Informational Affairs is the ultimate blog for any page-turning book lover. After endless scrolling through its website we thought it was time to ask its curators to take a look back at Informational Affairs’ immense archive, choosing five gems for this week’s bookshelf.
Set up by Wesley Chou, Jon Gacnik and Takumi Akin, Informational Affairs “is an ever growing index of books collected by Folder Studio.” Set up in 2013, the Los Angeles-based studio are an example of the breadth that graphic design can cover. Its projects include creative direction, website design and development for the Red Bull Music Academy, book design for exhibitions, and the art direction and design of UCLA’s design media and arts lecture series. Informational Affairs is an opportunity to see the developmental influences of what keeps this studio driving, and definitely be inspired too.
Osamu Wkita: Perspective Drawing Series: Student Handbook
This drafting manual put out by Science Research Associates, a subsidiary of IBM, has one of our favourite typographic covers in our collection. We love the unexpected contrast between the bold, dense cover and the stark outlined drawings inside. Published well prior to the advent of computer-aided graphic design, it’s fascinating that type was stretched in this way in the pre-digital era.
Mário de Aguiar: Fada Do Lar
This was one of those truly unexpected finds. The unusual typography caught our eye at one of the small newsstand vendors selling tabloids along Broadway in downtown Los Angeles. It was a serendipitous moment discovering a Brazilian crochet magazine with Portuguese, Spanish, Italian, English, French, German and Japanese on the cover at a Mexican newsstand in Los Angeles.
James Bentley: Papua New Guinea Decimal Stamps 1966 – 1982, The Story Behind the Stamp
Although stamp collecting has fallen a bit out of fashion, this book really satisfies our collector’s urge, with no shortage of unique and cultural discoveries to nerd out about. Not only is it a great example of “inline” design and use of variable column widths, we really appreciate how the variety of this collection captures the abundance of interesting flora, fauna, and cultures indigenous to Papua New Guinea.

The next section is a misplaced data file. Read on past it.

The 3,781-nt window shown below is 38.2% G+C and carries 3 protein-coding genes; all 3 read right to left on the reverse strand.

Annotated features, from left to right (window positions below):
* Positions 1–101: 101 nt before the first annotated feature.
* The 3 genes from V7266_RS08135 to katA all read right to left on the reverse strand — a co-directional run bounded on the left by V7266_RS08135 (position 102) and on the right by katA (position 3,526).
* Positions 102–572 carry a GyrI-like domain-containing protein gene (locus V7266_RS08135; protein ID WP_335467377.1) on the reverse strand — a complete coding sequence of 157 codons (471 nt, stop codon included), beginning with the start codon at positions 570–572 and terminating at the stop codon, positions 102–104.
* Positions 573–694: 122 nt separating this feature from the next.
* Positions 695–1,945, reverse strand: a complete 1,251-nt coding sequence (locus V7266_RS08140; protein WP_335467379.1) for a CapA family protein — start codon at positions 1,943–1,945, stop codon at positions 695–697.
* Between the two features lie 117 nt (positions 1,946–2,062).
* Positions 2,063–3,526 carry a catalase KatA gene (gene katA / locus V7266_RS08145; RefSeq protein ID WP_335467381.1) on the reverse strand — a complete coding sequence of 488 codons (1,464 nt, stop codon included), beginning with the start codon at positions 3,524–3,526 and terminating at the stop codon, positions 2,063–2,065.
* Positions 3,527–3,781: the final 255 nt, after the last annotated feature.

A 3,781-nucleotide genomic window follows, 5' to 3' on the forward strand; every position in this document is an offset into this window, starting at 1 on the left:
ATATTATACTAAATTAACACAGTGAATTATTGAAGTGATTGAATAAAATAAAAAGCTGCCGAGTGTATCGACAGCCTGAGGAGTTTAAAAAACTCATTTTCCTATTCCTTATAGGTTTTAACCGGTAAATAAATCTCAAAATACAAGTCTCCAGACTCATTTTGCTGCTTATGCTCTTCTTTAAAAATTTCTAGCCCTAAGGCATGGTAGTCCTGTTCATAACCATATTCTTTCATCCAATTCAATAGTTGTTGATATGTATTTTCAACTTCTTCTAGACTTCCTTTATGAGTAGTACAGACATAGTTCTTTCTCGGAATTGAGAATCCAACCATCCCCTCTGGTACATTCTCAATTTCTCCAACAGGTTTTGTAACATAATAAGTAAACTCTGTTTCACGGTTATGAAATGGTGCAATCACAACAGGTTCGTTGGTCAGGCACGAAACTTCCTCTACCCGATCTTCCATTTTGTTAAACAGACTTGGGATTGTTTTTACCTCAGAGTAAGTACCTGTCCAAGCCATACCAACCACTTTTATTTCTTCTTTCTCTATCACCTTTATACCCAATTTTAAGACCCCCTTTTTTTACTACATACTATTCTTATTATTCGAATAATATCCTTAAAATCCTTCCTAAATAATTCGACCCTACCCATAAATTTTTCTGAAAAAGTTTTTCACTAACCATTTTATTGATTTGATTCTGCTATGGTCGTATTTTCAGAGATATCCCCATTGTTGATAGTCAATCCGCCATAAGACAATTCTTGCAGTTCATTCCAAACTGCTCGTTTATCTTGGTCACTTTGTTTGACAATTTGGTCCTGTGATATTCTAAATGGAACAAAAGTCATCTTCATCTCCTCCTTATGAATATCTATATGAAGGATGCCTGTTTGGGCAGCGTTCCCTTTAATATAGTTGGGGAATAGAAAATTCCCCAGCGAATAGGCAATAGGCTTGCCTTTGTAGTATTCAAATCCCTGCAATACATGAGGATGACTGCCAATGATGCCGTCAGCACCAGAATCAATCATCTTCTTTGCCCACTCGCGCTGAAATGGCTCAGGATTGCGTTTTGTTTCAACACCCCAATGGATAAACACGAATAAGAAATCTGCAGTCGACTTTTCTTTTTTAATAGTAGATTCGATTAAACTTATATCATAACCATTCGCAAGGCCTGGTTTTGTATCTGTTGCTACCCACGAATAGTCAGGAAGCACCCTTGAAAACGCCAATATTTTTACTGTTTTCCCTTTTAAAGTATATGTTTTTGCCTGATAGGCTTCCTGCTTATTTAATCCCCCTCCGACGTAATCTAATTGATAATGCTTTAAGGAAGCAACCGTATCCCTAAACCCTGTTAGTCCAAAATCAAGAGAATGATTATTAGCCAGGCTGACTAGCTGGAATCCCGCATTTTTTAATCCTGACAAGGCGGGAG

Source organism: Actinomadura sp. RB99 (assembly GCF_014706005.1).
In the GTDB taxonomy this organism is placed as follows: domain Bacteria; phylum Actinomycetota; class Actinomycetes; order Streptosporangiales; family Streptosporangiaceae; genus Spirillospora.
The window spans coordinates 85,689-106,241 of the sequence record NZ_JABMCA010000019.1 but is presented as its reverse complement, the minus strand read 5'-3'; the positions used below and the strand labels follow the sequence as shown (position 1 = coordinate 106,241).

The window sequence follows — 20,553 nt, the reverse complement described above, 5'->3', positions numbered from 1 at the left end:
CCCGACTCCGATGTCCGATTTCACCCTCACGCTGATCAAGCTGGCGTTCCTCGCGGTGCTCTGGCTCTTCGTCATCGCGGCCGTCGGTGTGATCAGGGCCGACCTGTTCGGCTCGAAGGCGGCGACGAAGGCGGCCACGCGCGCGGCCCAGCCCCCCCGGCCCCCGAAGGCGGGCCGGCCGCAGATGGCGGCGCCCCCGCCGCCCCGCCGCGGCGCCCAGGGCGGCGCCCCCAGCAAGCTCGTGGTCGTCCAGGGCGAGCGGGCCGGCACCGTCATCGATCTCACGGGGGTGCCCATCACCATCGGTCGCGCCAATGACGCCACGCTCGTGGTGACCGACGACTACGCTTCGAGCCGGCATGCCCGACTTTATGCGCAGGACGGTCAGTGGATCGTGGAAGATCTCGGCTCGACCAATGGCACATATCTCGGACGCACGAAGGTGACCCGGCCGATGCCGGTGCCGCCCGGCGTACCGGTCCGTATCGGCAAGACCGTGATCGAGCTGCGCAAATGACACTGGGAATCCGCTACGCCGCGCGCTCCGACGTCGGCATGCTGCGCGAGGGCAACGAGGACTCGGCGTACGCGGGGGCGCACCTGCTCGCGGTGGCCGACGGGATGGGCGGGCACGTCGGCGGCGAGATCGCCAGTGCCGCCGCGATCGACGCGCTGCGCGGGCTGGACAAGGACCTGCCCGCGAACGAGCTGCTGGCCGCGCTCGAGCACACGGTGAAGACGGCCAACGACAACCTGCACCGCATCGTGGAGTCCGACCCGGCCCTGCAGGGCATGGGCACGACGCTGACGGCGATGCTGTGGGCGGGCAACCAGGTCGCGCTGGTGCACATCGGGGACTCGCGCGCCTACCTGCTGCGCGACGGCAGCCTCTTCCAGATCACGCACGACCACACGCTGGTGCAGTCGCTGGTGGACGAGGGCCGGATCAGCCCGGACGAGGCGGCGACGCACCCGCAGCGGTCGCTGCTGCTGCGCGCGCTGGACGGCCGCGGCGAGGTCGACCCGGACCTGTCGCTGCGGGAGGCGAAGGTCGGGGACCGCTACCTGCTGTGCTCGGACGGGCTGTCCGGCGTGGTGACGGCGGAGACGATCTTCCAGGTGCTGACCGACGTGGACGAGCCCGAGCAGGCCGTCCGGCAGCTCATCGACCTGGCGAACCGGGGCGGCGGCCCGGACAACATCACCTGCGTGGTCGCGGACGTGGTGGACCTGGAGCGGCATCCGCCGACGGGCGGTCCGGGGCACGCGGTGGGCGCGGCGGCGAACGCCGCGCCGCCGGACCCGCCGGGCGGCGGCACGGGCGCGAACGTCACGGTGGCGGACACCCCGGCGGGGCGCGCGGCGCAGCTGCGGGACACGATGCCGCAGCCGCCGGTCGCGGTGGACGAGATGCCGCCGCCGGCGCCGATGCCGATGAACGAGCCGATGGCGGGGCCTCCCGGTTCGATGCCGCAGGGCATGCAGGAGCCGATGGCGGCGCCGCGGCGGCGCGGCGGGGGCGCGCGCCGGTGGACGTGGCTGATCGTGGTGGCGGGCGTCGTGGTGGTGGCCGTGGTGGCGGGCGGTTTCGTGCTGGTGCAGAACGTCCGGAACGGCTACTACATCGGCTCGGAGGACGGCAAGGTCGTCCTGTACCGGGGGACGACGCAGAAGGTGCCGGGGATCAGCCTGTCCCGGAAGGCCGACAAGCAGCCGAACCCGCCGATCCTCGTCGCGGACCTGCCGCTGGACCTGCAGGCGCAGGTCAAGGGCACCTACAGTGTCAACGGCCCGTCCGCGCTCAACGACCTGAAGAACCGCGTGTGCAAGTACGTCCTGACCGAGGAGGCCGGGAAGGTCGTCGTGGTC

田中正明: *タイポグラフィデザインNow (Typography Design Now)
Typography Design Now is a catalog of Japanese newspaper clippings, ancient scrolls, and modern advertisements all of which are compositionally complicated featuring various type styles and orientations. We picked up Typography Design Now during our stay in Japan and have been referencing it for ways to handle complex writing systems ever since.
Zhu Li: Tibet: No Longer Medieval
A subtle piece of Chinese propaganda, Tibet: No Longer Medieval portrays an idyllic and cheery fiction of the time following the Chinese cultural revolution. We see the book very much as a painting and the fantasy it perpetuates is indeed gorgeous, full of dreamlike photographs of bountiful harvests, huge open landscapes, majestic mountains, roaring rivers, and the happiest of people.
- Roberta Sant’Anna takes her camera inside a weird and wonderful Brazilian water park
- “Work hard and be nice to people”: what we learned at Nicer Tuesdays March
- “Dance exists when we run out of things to say”: choreographer Holly Blakey on her life and practice
- From admirer to employee: The New York Times Magazine designer Ben Grandgenett
- Amina Bouajila’s illustrations flit between reality and limbo in colourful hues
- Rufus Newell uses curves and scribbles to depict Greek gods and heroes
- Petition launched against winner of Foam Paul Huf photography award for “stereotyping and sexism”
- Exclusive: rediscover graphics from Fiorucci’s archival 1984 Panini collaboration
- Kirsten Lepore’s creepy clay character is oddly soothing in this brilliant animation
- Me & EU project will send creative postcards across Europe on trigger date of Article 50
- Phaidon book gathers together 500 of the most iconic graphic designs of all time
- Atelier Brenda: the alter ego of three female designers you need to get to know